Mother Of Pearl Pocket Knife

In a time when it was unthinkable for a man to leave the house without his hat, it was just as unthinkable to leave without a pocket knife. Small, lightweight and high quality pocket knives were also called gentlemen’s knives and fit perfectly in the pocket of a suit, trousers or even a dress shirt.

Antique mother of pearl knife, closed

Mother of pearl pocket knife by Landers, Frary & Clark, New Britain, Connecticut.

A gentlemen’s knife wasn’t for the right tool for a farmer or someone working in the outdoors. It wasn’t much help to skin a buffalo or even a jack rabbit. But for the urban dweller they were a perfect little multifunctional utensil. In a time when most household items were still mechanical, a small knife was often all you needed to get them working again.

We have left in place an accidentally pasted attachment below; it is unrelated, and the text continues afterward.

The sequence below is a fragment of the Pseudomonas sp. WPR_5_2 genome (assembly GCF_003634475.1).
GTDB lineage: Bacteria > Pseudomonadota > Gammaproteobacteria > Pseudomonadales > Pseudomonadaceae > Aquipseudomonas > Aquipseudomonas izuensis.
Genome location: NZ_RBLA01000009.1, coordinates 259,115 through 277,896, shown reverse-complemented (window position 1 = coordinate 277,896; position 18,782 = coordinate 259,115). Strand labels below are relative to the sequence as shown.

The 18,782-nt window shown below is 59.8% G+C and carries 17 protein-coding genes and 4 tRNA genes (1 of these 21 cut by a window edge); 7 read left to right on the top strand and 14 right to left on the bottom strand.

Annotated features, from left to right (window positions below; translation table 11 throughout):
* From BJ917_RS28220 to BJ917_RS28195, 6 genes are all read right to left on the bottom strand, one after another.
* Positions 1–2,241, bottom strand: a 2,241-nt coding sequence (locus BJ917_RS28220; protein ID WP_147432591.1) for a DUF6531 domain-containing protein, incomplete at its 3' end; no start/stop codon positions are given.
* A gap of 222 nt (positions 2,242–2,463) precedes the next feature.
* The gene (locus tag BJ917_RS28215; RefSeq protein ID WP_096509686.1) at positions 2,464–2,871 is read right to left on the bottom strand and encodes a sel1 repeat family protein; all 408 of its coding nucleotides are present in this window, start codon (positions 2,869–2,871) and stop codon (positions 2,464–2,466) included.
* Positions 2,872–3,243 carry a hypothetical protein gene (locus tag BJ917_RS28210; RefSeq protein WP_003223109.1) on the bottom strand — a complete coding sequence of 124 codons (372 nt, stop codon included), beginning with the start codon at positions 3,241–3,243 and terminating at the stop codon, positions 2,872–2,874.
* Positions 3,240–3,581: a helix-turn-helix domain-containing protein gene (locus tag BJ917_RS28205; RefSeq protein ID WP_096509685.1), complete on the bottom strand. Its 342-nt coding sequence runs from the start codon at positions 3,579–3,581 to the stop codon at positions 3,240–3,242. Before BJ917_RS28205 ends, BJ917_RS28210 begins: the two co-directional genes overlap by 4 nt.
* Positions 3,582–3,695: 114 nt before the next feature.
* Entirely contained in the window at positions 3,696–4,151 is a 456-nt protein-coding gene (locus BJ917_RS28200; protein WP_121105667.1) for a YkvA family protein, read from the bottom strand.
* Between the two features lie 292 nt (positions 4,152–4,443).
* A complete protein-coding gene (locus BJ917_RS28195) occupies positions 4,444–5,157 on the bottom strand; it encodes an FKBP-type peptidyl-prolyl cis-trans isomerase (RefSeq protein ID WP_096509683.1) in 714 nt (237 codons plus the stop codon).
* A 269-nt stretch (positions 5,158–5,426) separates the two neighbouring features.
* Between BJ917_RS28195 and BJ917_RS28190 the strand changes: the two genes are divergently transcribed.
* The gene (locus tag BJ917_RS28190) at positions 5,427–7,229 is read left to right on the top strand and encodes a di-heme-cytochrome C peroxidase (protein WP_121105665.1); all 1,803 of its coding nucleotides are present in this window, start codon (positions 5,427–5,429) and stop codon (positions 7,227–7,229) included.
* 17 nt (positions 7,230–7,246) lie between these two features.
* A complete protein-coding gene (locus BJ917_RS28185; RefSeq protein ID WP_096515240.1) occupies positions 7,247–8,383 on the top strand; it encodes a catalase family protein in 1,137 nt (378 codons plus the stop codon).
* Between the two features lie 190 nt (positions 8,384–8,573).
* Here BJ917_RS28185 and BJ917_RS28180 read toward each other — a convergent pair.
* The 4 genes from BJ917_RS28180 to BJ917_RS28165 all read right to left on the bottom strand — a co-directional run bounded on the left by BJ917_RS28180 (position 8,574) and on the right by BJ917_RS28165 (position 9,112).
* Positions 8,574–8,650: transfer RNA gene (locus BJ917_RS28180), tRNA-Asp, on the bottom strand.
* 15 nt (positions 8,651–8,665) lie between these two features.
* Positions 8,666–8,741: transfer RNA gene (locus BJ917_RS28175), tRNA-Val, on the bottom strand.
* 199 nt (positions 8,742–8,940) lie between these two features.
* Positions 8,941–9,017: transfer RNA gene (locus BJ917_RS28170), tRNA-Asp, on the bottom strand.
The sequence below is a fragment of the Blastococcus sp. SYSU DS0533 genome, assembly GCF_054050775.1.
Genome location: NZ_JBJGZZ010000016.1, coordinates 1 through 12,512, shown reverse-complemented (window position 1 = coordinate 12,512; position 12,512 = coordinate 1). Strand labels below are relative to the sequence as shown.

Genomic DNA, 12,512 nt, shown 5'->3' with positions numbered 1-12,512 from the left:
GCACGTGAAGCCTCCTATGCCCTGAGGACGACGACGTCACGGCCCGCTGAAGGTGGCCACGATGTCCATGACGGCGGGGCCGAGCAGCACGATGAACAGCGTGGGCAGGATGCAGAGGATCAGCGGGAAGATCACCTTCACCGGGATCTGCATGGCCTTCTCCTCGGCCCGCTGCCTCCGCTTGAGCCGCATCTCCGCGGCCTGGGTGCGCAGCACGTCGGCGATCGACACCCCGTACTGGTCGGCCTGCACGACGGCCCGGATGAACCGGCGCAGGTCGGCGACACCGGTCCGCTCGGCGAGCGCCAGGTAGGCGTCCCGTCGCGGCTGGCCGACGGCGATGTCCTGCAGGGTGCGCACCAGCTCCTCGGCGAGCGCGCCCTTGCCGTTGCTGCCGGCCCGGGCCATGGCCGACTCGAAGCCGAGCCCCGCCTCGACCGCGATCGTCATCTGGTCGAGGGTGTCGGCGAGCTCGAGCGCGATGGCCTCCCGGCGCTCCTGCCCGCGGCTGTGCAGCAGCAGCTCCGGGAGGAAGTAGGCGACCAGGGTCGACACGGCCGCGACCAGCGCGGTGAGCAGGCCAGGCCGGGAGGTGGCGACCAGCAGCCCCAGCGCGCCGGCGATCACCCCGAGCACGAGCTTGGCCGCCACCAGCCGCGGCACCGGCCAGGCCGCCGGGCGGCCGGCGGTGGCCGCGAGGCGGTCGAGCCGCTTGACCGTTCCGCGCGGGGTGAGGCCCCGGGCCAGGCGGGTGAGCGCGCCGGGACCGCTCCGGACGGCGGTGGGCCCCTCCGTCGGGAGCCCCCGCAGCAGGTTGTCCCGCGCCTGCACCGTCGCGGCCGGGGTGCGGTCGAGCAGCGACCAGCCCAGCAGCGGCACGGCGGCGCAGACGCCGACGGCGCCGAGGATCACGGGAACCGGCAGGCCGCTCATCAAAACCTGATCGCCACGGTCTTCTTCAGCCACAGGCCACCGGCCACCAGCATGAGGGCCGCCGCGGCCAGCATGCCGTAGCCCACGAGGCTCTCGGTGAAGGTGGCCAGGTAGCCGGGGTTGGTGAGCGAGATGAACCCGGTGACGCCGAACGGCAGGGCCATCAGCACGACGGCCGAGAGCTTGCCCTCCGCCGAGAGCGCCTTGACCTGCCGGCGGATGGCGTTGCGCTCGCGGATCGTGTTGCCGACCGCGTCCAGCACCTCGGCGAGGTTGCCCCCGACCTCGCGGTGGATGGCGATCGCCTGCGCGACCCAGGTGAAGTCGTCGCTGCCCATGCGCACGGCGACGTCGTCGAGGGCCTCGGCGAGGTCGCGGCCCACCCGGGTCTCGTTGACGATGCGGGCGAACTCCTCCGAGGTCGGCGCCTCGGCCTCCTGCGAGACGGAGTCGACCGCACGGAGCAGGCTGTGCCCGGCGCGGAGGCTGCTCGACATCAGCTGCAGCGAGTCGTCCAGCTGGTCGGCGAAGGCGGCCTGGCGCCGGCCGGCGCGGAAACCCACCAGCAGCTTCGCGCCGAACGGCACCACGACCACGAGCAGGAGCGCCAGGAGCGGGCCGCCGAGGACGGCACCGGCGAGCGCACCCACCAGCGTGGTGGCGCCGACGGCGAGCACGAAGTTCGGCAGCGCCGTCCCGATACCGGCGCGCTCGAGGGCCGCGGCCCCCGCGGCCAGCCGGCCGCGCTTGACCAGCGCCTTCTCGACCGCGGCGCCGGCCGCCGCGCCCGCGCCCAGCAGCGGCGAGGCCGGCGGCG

Antique mother of pearl knife, opened

Mother of pearl pocket knife, opened, by Landers, Frary & Clark, New Britain, Connecticut.

The handle is made of mother of pearl, the inner layer of shell. This rather precious material suggests that this knife was a Sunday, rather than an any day – choice.

Antique mother of pearl knife, hinge detail

Detail of hinge, mother of pearl pocket knife by Landers, Frary & Clark, New Britain, Connecticut.

This knife is made by Landers, Frary & Clark, New Britain, Connecticut, a company founded in 1853. In its beginnings, Landers, Frary & Clark produced cutlery, scissors and other hardware. In 1908, the company started producing kitchen appliances and over the next 50 years became one of this industry’s mayor players. Facing bankruptcy in 1965, Landers, Frary & Clark was purchased by General Electric. The company name was discontinued.

Antique mother of pearl knife, side view.

Mother of pearl pocket knife, view of the side, by Landers, Frary & Clark, New Britain, Connecticut.

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